One promising conclusion is that such companies ‘‘tend to grow faster and have higher-than-average margins for their industries.’’ The Broad Group in China has developed a miniaturized device for measuring air pollution — an increasingly hot issue in the country — that can fit inside a mobile phone.  By putting knowledge about air quality right into the hands of citizens, the business is helping amplify societal pressures for change. Brazil’s Grupo Balbo, meanwhile, has been lobbying to turn the entire sugar industry into an organic sector by building greater awareness of the challenges and solutions among investors, customers and the wider public

Older companies factoring their environmental cost

The scale of our resource addiction was brought home to me when I was recently in Bavaria taking part in a stakeholder process organized by German sportswear brand Puma, where it presented its 2010 environmental profit and loss statement. It was a striking departure from what companies had done before, calculating the impact of Puma’s operations on the environment in concrete financial terms. The company said the cost its operations had imposed on nature through greenhouse gas emissions and water consumption alone came to 94.4 million euros. For Jochen Zeitz, the chairman of Puma, sustainable strategies are not just about enhancing brand and reputation, but are essential steps to meet the longer term needs of key customers.

In an extraordinary development, Puma, along with Adidas, Nike, Li Ning and the retailers C&A and H&M, is aligning with the Greenpeace ‘Detox’ campaign, designed to drive a range of toxic materials out of global supply chains. In a step unimaginable a year or two ago, these brands joined forces to push towards ‘Zero Discharge of Hazardous Chemicals’ by 2020. They plan to verify that nine classes of hazardous or persistent chemicals are not used in their supply chains. 

But even such ambitious experiments in accounting and reporting are relatively small step towards the giant leaps that we must now take towards sustainability. Meanwhile, its temperature rising, our planet is not waiting for us to get our act together.

The need for systemic change and young talent 

It’s no longer a matter only of making industries acceptably ‘green’  —  though the public is becoming more sensitive to a company’s ecological footprint. Transformative, systemic change is needed.  Indeed, many of the leaders I talk to also tell me that a key driver in their sustainability strategy is the need to recruit young talent: the best potential recruits want to be part of a company that is doing something meaningful and effective. And it is also a matter of economic survival as supplies of water and energy are squeezed.

If in the past business leaders lobbied largely against new regulations, growing numbers now know that they must help create the new rules, and legal and accounting mechanisms a sustainable economy will require. A growing number of organizations, such as the Clinton Global Initiative, the World Business Council for Sustainable Development and the C40 group of cities are helping them do just that.

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Financial meltdown: an opportunity for sustainable development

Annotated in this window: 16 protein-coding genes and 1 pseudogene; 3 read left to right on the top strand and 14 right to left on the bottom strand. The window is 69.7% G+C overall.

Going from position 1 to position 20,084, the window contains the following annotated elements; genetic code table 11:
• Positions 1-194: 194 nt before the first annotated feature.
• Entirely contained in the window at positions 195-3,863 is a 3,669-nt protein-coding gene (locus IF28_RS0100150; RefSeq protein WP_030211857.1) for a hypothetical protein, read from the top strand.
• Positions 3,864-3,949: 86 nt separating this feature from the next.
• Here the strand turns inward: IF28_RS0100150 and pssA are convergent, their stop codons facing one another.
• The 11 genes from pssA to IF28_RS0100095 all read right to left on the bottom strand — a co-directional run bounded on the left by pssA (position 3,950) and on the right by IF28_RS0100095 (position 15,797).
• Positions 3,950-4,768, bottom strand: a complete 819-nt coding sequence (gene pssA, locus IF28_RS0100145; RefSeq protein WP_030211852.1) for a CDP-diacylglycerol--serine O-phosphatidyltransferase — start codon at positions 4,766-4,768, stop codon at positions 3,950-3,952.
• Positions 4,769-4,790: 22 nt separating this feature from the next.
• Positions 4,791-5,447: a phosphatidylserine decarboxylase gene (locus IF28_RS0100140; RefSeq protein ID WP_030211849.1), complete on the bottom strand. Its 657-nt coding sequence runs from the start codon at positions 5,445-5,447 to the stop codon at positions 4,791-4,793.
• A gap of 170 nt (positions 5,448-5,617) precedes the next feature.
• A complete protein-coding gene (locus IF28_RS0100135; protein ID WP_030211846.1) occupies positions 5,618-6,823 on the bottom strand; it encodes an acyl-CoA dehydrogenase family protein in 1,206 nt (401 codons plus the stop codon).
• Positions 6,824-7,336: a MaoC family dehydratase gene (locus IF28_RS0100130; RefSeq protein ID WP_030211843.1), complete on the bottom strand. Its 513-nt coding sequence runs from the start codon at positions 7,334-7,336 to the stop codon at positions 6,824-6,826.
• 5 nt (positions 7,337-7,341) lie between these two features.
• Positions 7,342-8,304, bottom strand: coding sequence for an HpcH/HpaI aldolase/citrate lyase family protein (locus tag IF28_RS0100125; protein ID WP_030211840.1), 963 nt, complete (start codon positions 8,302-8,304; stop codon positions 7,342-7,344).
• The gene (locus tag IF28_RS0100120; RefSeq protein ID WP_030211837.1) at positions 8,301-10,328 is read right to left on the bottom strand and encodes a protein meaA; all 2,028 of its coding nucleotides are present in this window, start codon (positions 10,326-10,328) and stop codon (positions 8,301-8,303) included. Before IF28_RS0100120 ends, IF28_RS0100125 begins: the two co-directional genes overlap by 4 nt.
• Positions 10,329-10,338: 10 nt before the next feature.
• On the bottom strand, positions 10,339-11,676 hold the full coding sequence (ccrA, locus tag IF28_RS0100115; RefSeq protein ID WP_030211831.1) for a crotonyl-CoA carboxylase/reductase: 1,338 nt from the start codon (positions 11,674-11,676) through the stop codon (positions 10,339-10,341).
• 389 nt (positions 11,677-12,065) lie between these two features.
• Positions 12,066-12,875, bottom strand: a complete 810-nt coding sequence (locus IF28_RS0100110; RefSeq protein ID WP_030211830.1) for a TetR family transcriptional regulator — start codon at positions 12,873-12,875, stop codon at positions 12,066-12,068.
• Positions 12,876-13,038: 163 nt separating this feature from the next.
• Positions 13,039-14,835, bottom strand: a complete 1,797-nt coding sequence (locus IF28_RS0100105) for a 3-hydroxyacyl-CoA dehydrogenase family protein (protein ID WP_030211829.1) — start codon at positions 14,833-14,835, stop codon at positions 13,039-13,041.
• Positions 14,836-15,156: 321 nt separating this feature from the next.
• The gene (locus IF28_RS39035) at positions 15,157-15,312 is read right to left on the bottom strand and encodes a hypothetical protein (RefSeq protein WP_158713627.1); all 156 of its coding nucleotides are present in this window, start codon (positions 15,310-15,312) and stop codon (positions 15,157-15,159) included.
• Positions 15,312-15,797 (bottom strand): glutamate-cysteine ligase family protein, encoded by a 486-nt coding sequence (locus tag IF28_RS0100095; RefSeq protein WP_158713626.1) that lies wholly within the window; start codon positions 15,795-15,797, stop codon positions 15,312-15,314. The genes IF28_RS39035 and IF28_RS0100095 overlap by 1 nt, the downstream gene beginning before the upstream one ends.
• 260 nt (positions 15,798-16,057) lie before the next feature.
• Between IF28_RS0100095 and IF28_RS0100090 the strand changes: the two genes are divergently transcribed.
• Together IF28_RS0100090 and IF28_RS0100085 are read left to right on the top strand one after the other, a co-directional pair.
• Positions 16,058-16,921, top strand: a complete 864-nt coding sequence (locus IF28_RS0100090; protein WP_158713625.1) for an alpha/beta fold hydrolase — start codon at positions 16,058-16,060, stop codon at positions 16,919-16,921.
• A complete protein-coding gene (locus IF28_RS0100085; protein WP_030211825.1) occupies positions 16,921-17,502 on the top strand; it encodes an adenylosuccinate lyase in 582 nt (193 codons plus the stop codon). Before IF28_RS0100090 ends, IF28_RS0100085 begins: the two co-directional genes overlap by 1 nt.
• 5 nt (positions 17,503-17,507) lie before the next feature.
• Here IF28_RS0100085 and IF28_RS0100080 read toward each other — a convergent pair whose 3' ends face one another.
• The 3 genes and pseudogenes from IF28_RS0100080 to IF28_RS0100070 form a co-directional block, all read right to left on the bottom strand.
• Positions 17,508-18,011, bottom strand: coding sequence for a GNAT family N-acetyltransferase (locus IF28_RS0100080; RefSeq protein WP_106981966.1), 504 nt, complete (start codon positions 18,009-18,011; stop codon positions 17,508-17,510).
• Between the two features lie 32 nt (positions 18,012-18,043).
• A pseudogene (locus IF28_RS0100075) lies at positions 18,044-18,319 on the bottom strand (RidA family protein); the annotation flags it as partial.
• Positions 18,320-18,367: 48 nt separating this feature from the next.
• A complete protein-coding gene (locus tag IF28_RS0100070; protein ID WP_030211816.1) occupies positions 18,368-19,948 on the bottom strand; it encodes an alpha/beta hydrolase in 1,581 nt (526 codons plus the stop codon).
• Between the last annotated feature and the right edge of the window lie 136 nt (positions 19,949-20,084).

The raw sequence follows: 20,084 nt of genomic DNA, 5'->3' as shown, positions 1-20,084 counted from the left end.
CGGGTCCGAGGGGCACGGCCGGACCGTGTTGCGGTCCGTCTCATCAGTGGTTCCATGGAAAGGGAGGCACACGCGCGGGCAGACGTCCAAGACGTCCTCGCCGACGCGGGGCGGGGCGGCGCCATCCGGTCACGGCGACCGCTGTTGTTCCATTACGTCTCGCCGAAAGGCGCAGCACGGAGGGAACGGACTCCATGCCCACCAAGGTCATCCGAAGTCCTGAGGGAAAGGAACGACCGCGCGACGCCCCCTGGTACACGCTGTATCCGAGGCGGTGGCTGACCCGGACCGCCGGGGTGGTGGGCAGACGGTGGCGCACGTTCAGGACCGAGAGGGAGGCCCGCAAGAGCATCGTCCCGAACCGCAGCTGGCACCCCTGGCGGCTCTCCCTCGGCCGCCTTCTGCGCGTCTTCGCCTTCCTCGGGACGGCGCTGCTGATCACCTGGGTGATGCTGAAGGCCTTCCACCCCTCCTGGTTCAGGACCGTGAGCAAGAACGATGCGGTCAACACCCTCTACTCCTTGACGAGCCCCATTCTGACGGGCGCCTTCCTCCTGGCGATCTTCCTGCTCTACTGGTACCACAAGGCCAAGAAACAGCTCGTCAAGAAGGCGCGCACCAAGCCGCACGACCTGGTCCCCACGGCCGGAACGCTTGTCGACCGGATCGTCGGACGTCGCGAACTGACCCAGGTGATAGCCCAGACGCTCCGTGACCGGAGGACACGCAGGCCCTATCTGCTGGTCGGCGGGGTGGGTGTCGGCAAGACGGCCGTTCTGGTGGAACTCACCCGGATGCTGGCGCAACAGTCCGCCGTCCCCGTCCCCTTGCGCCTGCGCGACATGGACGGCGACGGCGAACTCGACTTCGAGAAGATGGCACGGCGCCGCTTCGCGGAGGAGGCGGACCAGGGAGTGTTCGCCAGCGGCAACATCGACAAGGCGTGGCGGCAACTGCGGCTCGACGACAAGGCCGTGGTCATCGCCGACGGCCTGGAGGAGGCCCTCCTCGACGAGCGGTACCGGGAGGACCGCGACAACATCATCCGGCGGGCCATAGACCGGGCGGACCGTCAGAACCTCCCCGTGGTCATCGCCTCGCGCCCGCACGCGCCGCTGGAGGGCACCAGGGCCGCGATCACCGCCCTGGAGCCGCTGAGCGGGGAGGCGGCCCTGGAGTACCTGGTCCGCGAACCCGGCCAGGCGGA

Every few generations, the global economy goes through a process of meltdown and reconstruction. We are in just such a period of economic rebooting. But I believe that a ‘Phoenix Economy’ will rise from the ashes of this crisis, clearing the way for new and more sustainable technologies, business models and market opportunities.

Just as we moved from traditional reliance on timber and water wheels to fossil fuels, so we will now move to new mindsets and business models and new definitions of natural capital. If Amazonia was previously valued largely for its timber, for example, we will now come to understand that it also works as a natural water pump, supplying rain and water vapor worth untold trillions to vast tracts of South America. It would be dangerous to take such things for granted.

A massive task ahead, but one that’s been done in the past 

As already mentioned, making all of this work will involve huge changes in economics, accounting, valuation, taxation and legal frameworks.  But we have done this sort of thing before, and can do it again — although this time the time scale will be more like three or four decades.

Today’s pioneers in sustainable food, energy, water, infrastructure or finance are in on the ground floor of tomorrow’s economy. They will have their ups and downs, but I really do wish that I was starting all over again.


A personal note

I first met Richard Sandbrook in the early 1970s, when he was at Friends of the Earth, often hidden behind a plume of cigarette smoke, and I was finishing off a postgraduate degree at UCL.  Thereafter our paths crossed repeatedly, not least when we were parallel authors for the Conservation & Development Programme in the early 1980s, a response to the World Conservation Strategy.  He was covering international development (he was then with IIED), while I handled business (I was then with ENDS). 

The conversation continued in countries around the world; sometimes we met according to some sort of plan, other times serendipitously.  On one occasion, when I was driving us both westwards, we stopped off to see my parents in the Cotswolds, and we were so immersed in conversation I grazed a gatepost I had managed to avoid for over 20 years. 

Later, we connected through his involvement in organizations like Forum for the Future and in Tim Smit’s Eden Project.  But wherever we met, and whatever we talked about, I immensely enjoyed his company, if not the passive smoking. And, like many others, I miss him greatly.

The essay above borrows heavily from an article I did for the International Herald Tribune and New York Times in the run-up to 2012’s Rio+20 conference.  It surveys a landscape that Richard did much to shape.

January 2013

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Green business? (A green vision of lower Manhattan.)
Credit: 
L'Amande

About the author

London, UK

Founding Partner & Executive Chairman of Volans (2008 to date) also Co-Founder of SustainAbility (1987-2008, where he remains a non-... (Read more)